Ruggieri (2015), Levine & Warusawitharana (2014), and recent papers by Duval et al. (2017), Dorr et al. (2017), Cavalcanti & Vaz (2017), and Mian et al. (2017). Other papers study the impact of credit on specific productivity-enhancing strategies, such as R&D (Bond et al. (2005), Aghion et al. (2012), and Peters et al. (2017a)), innovation (Benfratello et al. (2008) and Caggese (2016)), intangible investments (Garcia-Macia (2015) and de Ridder (2016)), and exporting (Paravisini et al. (2014) and Buono & Formai (2013)). Access to other sources of external funds can also affect produc­tive investments: for instance, Bernstein (2015) documents how IPOs change innovation strategies in the United States.

Section 3.1 describes the estimation of idiosyncratic credit supply shocks. Section 3.2 presents a partial-equilibrium model of firm production with heterogeneous credit constraints, which is used to back out firm-level productivity. Section 4 shows that credit supply affects firm input acquisition and output. Section 5 contains our main results and deals with their robustness, heterogeneity, and persistence. Section 6 presents additional evidence from the 2007-08 collapse of the interbank market. Section 7 investigates the mechanisms driving the effect of credit supply on productivity. Section 8 concludes.

2 Data

To perform our empirical analysis, we combine detailed balance-sheet data with loan-level data from the Italian Credit Register and survey-based information on productivity-enhancing activities.

2.1 Firm balance-sheets: The CADS dataset

The Company Accounts Data System (CADS) is a proprietary database administered by CERVED- Group Ltd. for credit risk evaluation. It has collected detailed balance-sheet and income statement information on non-financial corporations since 1982 and it is the largest sample of Italian firms for which data on actual investment flows are observed; net revenues of CADS firms account for about 70% of the total revenues of the private non-financial sector. Because this database is used by banks for credit decisions, the data are carefully controlled.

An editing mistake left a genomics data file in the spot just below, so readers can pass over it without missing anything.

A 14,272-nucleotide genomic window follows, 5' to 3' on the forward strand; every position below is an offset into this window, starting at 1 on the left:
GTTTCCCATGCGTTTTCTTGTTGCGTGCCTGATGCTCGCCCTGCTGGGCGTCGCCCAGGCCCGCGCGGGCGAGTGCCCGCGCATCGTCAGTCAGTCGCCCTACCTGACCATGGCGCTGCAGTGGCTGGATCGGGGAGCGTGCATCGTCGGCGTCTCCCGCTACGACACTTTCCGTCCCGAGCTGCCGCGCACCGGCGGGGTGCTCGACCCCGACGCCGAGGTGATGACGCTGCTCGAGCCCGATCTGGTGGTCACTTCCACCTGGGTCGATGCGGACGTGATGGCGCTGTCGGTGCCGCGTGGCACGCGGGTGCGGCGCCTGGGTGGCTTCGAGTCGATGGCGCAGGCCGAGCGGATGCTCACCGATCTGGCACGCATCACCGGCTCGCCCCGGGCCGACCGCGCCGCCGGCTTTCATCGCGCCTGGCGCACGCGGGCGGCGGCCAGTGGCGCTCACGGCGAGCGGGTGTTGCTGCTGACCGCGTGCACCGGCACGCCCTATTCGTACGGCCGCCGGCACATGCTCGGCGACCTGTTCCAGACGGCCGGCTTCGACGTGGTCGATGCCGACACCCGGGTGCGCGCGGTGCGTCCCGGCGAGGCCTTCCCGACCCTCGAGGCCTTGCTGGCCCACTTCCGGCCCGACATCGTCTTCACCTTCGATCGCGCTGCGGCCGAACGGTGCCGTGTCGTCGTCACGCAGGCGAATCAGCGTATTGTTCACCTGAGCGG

We estimate production functions for firms sampled in CADS from 1998 to 2013. Firm-level cap­ital series are computed applying the perpetual-inventory method (PIM) on book-value of capital, investments, divestments, and sector-level deflators and depreciation rates. Operating value added and intermediate expenditures are recorded in nominal values in profit-and-loss statements; we con­vert them in real terms using sector-level deflators from National Accounts. The baseline measure of labor is the wage bill, deflated using the consumer price index (CPI). Expenditures on intermediate inputs are deflated using a combination of sector-level deflator and regional-level CPI. Throughout the paper, we use a Nace Rev.2 two-digit definition of industry. In addition, in a robustness exercise (section 5.1), we show that our main results are very similar if we use a finer four-digit definition.

From CADS, we also collect information on firm characteristics such as age, cash-flow, liquidity, assets, and leverage (total debt over assets). Their lagged values are used throughout the analysis in section 5 as firm-level time-varying controls.

2.2 Firm-bank matched data: The Italian Credit Register